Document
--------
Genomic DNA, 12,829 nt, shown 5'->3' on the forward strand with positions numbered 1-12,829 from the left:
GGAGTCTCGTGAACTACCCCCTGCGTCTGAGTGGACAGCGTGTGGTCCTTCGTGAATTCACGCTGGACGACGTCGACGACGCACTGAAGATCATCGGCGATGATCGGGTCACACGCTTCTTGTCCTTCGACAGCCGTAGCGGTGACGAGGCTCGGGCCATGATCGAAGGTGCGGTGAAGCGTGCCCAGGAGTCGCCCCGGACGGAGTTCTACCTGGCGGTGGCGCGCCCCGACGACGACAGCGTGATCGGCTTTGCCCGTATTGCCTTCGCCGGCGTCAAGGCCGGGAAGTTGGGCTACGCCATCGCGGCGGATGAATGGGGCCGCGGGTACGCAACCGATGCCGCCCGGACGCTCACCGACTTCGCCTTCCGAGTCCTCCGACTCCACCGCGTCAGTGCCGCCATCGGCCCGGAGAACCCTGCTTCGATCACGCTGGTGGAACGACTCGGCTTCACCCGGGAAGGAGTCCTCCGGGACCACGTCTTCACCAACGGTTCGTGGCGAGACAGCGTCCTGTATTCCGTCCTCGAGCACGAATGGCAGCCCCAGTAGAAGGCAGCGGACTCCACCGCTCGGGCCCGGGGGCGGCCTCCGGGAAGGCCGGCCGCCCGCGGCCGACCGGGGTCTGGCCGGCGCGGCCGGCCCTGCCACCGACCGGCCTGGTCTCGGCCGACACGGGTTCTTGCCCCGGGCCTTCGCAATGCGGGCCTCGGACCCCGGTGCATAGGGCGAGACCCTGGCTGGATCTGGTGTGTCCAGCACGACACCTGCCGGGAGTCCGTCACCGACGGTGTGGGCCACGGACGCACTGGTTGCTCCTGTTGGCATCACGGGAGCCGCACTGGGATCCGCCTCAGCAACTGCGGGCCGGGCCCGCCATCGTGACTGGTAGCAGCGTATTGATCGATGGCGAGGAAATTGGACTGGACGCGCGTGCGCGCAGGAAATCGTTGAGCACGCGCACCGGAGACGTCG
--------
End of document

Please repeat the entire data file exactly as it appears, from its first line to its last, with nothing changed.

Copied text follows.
Genomic DNA, 12,829 nt, shown 5'->3' on the forward strand with positions numbered 1-12,829 from the left:
GGAGTCTCGTGAACTACCCCCTGCGTCTGAGTGGACAGCGTGTGGTCCTTCGTGAATTCACGCTGGACGACGTCGACGACGCACTGAAGATCATCGGCGATGATCGGGTCACACGCTTCTTGTCCTTCGACAGCCGTAGCGGTGACGAGGCTCGGGCCATGATCGAAGGTGCGGTGAAGCGTGCCCAGGAGTCGCCCCGGACGGAGTTCTACCTGGCGGTGGCGCGCCCCGACGACGACAGCGTGATCGGCTTTGCCCGTATTGCCTTCGCCGGCGTCAAGGCCGGGAAGTTGGGCTACGCCATCGCGGCGGATGAATGGGGCCGCGGGTACGCAACCGATGCCGCCCGGACGCTCACCGACTTCGCCTTCCGAGTCCTCCGACTCCACCGCGTCAGTGCCGCCATCGGCCCGGAGAACCCTGCTTCGATCACGCTGGTGGAACGACTCGGCTTCACCCGGGAAGGAGTCCTCCGGGACCACGTCTTCACCAACGGTTCGTGGCGAGACAGCGTCCTGTATTCCGTCCTCGAGCACGAATGGCAGCCCCAGTAGAAGGCAGCGGACTCCACCGCTCGGGCCCGGGGGCGGCCTCCGGGAAGGCCGGCCGCCCGCGGCCGACCGGGGTCTGGCCGGCGCGGCCGGCCCTGCCACCGACCGGCCTGGTCTCGGCCGACACGGGTTCTTGCCCCGGGCCTTCGCAATGCGGGCCTCGGACCCCGGTGCATAGGGCGAGACCCTGGCTGGATCTGGTGTGTCCAGCACGACACCTGCCGGGAGTCCGTCACCGACGGTGTGGGCCACGGACGCACTGGTTGCTCCTGTTGGCATCACGGGAGCCGCACTGGGATCCGCCTCAGCAACTGCGGGCCGGGCCCGCCATCGTGACTGGTAGCAGCGTATTGATCGATGGCGAGGAAATTGGACTGGACGCGCGTGCGCGCAGGAAATCGTTGAGCACGCGCACCGGAGACGTCG